2

I want to use find and sort the response. I assumed that a simple pipe find ... | sort would do it, but the sorting behaviour is weird. For simplicity a simple text file:

asdf/2/22
asdf/2/01
asdf/20/0
asdf/20/1

My expected result would be

asdf/2/01
asdf/2/22
asdf/20/0
asdf/20/1

or

asdf/20/0
asdf/20/1
asdf/2/01
asdf/2/22

It doesn't matter as I only want the directories to appear in groups.

Here are my attempts:

[root@linux6 ~]# cat sort_test | sort
asdf/20/0
asdf/2/01
asdf/20/1
asdf/2/22
[root@linux6 ~]# cat sort_test | sort -d
asdf/20/0
asdf/2/01
asdf/20/1
asdf/2/22
[root@linux6 ~]# cat sort_test | tr "/" "X" | sort
asdfX20X0
asdfX20X1
asdfX2X01
asdfX2X22
[root@linux6 ~]# cat sort_test | tr "/" "_" | sort
asdf_20_0
asdf_2_01
asdf_20_1
asdf_2_22
[root@linux6 ~]#

Note that it only works with "X". Any non-alphanumeric character seems to break the output. I also tried the -s, -t '/' options with no change in the output.

sort seems to remove the non-alphanumeric characters first and then sort the line even though I didn't mention -d. There is no alias for sort.

[root@linux6 ~]# which sort
/usr/bin/sort
[root@linux6 ~]# uname -a
Linux i-epg-appl1 3.10.0-229.14.1.el7.x86_64 #1 SMP Tue Sep 15 15:05:51 UTC 2015 x86_64 x86_64 x86_64 GNU/Linux
[root@linux6 ~]# sort --version
sort (GNU coreutils) 8.22
  • 3
    Switch collation to C e.g. LC_COLLATE=C sort infile – don_crissti Mar 17 '16 at 11:27
  • Or also try LANG to be set to C (or en_US.UTF-8) – Romeo Ninov Mar 17 '16 at 11:54
  • 1
    @don_crissti You are right, it wasn't set on my machine. If you want some reputation make that an answer :). BTW, LANG is set and apparently didn't help here. – sjngm Mar 17 '16 at 12:17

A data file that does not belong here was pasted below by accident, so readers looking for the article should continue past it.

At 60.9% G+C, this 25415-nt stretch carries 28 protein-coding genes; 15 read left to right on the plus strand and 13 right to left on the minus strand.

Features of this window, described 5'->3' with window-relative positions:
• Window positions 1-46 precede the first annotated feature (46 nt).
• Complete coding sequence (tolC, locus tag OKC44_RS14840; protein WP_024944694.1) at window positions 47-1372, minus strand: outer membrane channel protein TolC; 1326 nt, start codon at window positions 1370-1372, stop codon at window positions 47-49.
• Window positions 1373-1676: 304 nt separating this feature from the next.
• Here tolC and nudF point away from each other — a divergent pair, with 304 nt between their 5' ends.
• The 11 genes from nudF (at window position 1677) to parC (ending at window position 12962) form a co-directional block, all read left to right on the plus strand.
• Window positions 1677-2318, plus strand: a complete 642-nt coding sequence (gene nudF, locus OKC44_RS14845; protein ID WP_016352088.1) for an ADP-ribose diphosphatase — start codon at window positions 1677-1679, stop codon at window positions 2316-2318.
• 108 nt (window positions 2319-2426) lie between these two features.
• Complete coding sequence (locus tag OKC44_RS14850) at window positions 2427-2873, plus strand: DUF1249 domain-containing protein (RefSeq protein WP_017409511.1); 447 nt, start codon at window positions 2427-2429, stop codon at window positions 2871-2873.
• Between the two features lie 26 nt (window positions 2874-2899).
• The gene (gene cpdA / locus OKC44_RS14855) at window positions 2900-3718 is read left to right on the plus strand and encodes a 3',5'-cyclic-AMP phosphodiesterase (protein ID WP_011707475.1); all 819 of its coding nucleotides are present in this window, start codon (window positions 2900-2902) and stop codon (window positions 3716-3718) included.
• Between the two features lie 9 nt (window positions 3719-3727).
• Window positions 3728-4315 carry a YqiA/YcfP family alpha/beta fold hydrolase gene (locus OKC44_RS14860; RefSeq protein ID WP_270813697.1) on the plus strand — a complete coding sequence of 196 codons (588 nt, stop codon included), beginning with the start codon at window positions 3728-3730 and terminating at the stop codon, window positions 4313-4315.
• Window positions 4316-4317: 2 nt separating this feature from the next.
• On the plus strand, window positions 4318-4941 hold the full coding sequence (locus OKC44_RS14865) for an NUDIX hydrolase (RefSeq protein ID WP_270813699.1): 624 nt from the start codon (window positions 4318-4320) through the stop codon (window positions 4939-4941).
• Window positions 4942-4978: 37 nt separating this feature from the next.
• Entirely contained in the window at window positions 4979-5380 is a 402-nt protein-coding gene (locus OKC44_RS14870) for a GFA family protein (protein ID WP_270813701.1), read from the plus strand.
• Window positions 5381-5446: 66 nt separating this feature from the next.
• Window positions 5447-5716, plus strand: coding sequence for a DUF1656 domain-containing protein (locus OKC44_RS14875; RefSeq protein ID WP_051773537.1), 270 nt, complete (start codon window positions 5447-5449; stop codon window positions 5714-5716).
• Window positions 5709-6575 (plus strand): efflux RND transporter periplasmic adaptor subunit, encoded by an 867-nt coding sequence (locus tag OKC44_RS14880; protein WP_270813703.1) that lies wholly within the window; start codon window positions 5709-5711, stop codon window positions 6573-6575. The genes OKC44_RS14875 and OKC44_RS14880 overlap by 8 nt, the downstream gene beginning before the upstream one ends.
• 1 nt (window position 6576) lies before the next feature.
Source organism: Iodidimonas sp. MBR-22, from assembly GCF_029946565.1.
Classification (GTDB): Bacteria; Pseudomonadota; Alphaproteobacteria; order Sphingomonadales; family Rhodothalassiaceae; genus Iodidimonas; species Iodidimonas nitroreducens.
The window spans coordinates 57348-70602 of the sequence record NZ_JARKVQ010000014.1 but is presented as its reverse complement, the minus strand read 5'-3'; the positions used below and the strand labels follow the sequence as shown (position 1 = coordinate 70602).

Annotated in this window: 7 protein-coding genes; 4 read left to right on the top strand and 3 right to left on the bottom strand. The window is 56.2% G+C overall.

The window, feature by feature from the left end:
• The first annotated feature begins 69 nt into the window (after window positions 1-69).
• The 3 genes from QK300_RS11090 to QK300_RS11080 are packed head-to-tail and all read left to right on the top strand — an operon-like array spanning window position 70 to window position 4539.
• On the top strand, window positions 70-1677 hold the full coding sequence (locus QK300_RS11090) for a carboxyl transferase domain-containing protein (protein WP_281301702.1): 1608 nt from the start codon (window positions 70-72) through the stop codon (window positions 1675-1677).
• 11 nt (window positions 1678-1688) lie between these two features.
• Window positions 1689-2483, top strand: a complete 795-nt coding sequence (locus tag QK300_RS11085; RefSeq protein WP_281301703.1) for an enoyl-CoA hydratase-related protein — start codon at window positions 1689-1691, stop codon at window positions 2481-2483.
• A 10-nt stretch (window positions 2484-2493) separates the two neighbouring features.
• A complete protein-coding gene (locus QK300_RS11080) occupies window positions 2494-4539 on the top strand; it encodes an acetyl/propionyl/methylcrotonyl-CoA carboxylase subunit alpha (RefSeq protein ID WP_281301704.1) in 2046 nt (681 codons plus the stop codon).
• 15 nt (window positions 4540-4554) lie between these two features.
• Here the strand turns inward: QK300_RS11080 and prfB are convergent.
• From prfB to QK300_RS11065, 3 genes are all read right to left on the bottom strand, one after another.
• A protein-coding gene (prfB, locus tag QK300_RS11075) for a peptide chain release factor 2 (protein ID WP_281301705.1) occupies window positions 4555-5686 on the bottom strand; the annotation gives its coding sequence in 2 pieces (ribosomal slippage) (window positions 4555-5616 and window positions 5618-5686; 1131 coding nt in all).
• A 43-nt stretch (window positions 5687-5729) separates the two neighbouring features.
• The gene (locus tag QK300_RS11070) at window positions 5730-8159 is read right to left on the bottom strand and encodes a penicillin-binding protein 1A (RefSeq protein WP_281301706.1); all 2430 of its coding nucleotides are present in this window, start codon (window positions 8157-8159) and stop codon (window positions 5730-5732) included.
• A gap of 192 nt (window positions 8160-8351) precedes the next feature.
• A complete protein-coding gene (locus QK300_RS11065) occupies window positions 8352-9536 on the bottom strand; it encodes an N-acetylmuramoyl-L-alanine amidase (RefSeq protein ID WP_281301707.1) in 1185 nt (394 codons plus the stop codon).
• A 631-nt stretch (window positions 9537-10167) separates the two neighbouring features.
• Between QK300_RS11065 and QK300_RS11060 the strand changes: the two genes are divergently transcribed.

2

In first instance, the / will be ignored in your locale for sorting (you'll notice that all but the last weight in the collection specification for / is IGNORE on a GNU system for most locales (<U002F> IGNORE;IGNORE;IGNORE;<U002F> # 45 / in /usr/share/i18n/locales/iso14651_t1_common on my Debian system)), so sorting asdf/20/0 against asdf/2/01 is like sorting asdf200 against asdf201, as if you had used -d.

You could change the locale to C where the sorting is only based on byte value (and / happens to sort before digits) so asdf/2/01 would sort before asdf/20/0 as / sorts before 0, but you'd still have problem with asdf/2 against asdf/10 for instance.

Here, you could use the GNU-specific -g/--general-numeric-sort option, or you could do:

sort -nt/ -k1,1 -k2,2 -k3,3 -k4,4 -k5,5 -k6,6 -k7,7 -k8,8 -k9,9

To consider each directory component as a number (that will sort 2_ before

With zsh, you can do:

printf '%s\n' **/*(Dn)

to do a recursive glob numerically sorted.

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